The other most often rationale for UBI over paternalism is that it has the potential to be much more efficient. You don't have to spend resources on the bureacracy to manage providing services directly or determine who is in need of what. They figure that out for themselves.

arthwollipot 8th May 2019 04:39 PM

Quote:

Originally Posted by theprestige (Post 12689125)
That's my preferred policy, actually! But it doesn't have the cachet of a blanket wealth-redistribution program like UBI.

Oh no! "Wealth redistribution"!. :D

I'm going to say it. Wealth should be redistributed. Take some of the wealth away from the obsanely rich and give it to some poor people so they don't starve.

TragicMonkey 8th May 2019 06:18 PM

Quote:

Originally Posted by ahhell (Post 12689129)
I'd bet they know what services they need better than I do. I'm no so arrogant as to think I know what is best for someone I've never met.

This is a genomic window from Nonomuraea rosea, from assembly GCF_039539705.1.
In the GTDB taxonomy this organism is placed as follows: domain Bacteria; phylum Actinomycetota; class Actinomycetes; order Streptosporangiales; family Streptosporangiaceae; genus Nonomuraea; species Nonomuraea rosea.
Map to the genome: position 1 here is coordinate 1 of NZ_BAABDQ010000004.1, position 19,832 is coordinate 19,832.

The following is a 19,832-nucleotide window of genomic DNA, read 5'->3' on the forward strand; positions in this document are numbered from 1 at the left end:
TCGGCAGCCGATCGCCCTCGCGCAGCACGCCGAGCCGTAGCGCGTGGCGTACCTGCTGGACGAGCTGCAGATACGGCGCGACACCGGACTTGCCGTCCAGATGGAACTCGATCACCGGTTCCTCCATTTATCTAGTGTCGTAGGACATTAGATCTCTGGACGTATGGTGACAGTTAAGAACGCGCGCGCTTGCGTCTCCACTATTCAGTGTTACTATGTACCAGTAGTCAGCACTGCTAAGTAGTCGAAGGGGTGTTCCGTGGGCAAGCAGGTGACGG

Really? I am. I'm arrogant enough to assign the same needs to every human being: food, shelter, air, water, clothing, medicine top the list.

Babbylonian 8th May 2019 06:55 PM

Quote:

Originally Posted by TragicMonkey (Post 12689438)
Really? I am. I'm arrogant enough to assign the same needs to every human being: food, shelter, air, water, clothing, medicine top the list.

Reminds me of the people who say they won't give money to homeless people because they won't spend it right.



"Really? Then how about we provide them shelter and food?"
"We can't afford it! Now, if you'll excuse me, the valet is here with my Porsche."

TragicMonkey 8th May 2019 06:59 PM

Quote:

Originally Posted by Babbylonian (Post 12689468)